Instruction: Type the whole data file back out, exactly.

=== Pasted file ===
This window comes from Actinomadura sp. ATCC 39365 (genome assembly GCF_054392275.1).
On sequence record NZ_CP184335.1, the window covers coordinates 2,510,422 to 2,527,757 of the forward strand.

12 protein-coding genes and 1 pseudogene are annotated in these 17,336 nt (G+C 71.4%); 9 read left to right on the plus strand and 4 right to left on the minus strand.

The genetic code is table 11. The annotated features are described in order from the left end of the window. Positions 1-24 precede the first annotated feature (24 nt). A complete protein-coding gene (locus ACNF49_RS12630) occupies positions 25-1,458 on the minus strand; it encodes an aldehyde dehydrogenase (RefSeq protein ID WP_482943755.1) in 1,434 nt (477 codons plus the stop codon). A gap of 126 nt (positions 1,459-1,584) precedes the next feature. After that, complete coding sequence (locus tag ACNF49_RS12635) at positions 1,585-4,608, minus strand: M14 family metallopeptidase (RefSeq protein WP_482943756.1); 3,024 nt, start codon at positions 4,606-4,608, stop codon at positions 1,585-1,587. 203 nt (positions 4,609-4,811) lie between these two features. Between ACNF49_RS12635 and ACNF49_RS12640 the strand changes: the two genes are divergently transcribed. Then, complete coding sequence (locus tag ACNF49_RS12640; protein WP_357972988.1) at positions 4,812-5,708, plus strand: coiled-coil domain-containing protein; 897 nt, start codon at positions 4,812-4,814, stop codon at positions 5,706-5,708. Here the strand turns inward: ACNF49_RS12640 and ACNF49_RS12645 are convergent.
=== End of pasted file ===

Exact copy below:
This window comes from Actinomadura sp. ATCC 39365 (genome assembly GCF_054392275.1).
On sequence record NZ_CP184335.1, the window covers coordinates 2,510,422 to 2,527,757 of the forward strand.

12 protein-coding genes and 1 pseudogene are annotated in these 17,336 nt (G+C 71.4%); 9 read left to right on the plus strand and 4 right to left on the minus strand.

The genetic code is table 11. The annotated features are described in order from the left end of the window. Positions 1-24 precede the first annotated feature (24 nt). A complete protein-coding gene (locus ACNF49_RS12630) occupies positions 25-1,458 on the minus strand; it encodes an aldehyde dehydrogenase (RefSeq protein ID WP_482943755.1) in 1,434 nt (477 codons plus the stop codon). A gap of 126 nt (positions 1,459-1,584) precedes the next feature. After that, complete coding sequence (locus tag ACNF49_RS12635) at positions 1,585-4,608, minus strand: M14 family metallopeptidase (RefSeq protein WP_482943756.1); 3,024 nt, start codon at positions 4,606-4,608, stop codon at positions 1,585-1,587. 203 nt (positions 4,609-4,811) lie between these two features. Between ACNF49_RS12635 and ACNF49_RS12640 the strand changes: the two genes are divergently transcribed. Then, complete coding sequence (locus tag ACNF49_RS12640; protein WP_357972988.1) at positions 4,812-5,708, plus strand: coiled-coil domain-containing protein; 897 nt, start codon at positions 4,812-4,814, stop codon at positions 5,706-5,708. Here the strand turns inward: ACNF49_RS12640 and ACNF49_RS12645 are convergent.